The Winter Ghosts by Kate Mosse
My rating: 3 of 5 stars
Most people will like Kate Mosse from her novel Labyrinth and whilst I loved that novel I must admit this one didn’t wow me. For a start the majority of people that see ghost in a book title and the tagline “Do you believe in ghosts?” will possibly feel a little cheated. So, this is your warning, the ghost element of this book is pretty lacking. There is certainly no fear factor and limited ‘ghostly’ atmosphere (in my opinion).
However, the story isn’t bad. Young guy, grieving, previous mental breakdown, crashes in a snowstorm in the Pyrenees mountains. Gets rescued and taken to an isolated village where everything is not quite as it seems. Not to mention mysterious caves in the mountains that haven’t been accessed for a number of years. Sounds good right?
So, trying to figure out why I didn’t love this story, I think there were a couple of reasons:
- The writing was very slow. It felt like the reader had to wade through several pages to mine a nugget of story out. In fact, the book could probably have been a fair bit shorter and would have been much better for it.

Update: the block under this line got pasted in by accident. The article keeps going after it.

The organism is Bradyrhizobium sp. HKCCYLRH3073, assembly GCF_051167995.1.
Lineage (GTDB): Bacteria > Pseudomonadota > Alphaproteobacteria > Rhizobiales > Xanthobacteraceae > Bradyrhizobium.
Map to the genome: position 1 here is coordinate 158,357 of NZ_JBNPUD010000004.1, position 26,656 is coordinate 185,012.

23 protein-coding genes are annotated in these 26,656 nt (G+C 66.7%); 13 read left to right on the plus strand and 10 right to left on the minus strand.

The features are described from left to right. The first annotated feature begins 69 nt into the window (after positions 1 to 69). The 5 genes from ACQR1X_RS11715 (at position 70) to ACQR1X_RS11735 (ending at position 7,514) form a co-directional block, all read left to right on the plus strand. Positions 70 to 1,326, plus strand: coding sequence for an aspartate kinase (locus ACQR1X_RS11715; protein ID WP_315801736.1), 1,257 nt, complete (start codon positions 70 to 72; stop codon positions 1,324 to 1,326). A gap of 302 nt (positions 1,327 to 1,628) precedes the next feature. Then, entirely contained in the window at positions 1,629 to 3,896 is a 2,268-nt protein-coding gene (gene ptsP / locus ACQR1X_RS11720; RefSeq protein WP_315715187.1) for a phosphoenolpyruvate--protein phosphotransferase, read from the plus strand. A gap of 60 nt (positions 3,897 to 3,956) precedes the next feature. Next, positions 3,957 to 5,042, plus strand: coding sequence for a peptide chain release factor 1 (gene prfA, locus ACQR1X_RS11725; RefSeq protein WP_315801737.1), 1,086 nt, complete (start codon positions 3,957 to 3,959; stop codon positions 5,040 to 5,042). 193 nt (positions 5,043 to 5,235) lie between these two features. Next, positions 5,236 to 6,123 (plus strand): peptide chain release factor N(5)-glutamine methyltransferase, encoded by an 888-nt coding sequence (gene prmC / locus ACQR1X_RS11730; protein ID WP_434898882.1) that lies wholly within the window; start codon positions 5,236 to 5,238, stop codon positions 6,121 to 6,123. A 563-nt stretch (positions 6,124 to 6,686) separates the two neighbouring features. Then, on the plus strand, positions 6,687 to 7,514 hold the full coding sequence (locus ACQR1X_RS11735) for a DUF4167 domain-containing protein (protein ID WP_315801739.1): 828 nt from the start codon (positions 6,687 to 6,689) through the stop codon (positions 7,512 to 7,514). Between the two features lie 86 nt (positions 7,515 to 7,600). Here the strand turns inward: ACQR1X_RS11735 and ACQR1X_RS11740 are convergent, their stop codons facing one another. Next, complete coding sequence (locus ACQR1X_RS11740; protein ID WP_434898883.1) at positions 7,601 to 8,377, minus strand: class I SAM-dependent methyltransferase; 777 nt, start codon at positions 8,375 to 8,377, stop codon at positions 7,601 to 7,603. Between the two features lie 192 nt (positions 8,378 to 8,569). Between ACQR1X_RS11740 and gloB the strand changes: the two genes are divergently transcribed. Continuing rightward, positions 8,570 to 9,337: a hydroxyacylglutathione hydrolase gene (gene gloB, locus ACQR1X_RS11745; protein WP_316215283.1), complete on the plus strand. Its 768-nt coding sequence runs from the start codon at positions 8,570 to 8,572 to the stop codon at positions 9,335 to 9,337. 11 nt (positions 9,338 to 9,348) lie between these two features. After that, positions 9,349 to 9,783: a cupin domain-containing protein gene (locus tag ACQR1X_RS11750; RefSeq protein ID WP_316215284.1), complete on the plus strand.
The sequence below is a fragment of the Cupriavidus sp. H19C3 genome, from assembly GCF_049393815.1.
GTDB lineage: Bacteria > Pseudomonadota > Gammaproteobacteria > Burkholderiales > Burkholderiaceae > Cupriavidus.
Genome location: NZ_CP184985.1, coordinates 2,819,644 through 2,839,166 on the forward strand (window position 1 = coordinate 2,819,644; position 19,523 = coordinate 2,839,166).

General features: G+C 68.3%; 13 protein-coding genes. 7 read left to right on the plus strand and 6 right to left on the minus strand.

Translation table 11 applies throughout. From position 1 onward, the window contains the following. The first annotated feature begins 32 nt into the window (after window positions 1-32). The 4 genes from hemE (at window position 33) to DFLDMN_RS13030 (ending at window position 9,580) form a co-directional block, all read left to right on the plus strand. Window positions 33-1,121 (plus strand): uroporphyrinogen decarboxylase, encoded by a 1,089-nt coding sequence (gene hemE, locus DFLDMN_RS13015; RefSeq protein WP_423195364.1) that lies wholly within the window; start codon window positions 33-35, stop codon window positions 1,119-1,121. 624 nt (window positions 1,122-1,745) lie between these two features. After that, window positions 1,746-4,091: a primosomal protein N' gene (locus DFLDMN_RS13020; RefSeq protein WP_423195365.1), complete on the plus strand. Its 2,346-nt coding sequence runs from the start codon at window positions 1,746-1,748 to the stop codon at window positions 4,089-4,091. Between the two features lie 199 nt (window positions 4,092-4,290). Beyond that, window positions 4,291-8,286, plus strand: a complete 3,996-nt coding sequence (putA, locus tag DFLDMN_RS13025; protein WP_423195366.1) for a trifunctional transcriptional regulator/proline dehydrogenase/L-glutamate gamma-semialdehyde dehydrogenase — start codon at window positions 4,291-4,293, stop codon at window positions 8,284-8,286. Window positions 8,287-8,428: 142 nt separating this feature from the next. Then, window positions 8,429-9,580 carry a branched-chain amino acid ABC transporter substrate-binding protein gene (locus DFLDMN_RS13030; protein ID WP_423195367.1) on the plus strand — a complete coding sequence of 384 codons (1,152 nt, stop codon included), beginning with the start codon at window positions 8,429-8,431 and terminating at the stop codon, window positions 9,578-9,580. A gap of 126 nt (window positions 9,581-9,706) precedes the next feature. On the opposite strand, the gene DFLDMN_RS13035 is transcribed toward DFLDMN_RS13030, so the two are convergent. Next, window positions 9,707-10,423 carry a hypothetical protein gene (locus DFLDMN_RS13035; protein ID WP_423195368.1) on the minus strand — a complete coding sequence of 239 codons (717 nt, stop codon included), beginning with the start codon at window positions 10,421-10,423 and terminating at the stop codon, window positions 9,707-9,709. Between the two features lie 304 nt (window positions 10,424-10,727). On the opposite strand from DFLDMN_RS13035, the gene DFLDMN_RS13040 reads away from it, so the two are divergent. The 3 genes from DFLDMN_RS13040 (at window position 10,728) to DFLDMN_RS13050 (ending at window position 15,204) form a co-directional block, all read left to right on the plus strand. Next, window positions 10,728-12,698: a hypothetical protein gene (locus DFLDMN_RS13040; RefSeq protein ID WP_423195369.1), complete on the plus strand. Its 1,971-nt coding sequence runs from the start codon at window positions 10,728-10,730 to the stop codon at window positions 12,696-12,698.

- The novel was full of melancholy and there were very few areas of light to be found in the pages.
- There was no wow factor. I kept waiting for something unpredictable, some kind of plot twist, something I’d overlooked to come back to light, but it never arrived. That very thing that keeps you reading just never happened so it left me feeling a little deflated and unrewarded as I had ploughed my way through the book to the end.
I didn’t give this a 1 star, so here is what I liked about the book.
- The time hop between 14th century period with Cathars/fear and the 20th century with the after-effects of the world war/grief storyline was nicely handled between the two periods.
- The location was brilliantly described and intriguing. Isolated villages, snow-covered mountain and unexplored caves. It’s really made me want to visit the region.
- The story behind The Winter Ghosts is really insightful and describes what inspired Mosse. I am quite intrigued by a couple of un-reads on her suggested reading list.
Overall, not great but not bad either.
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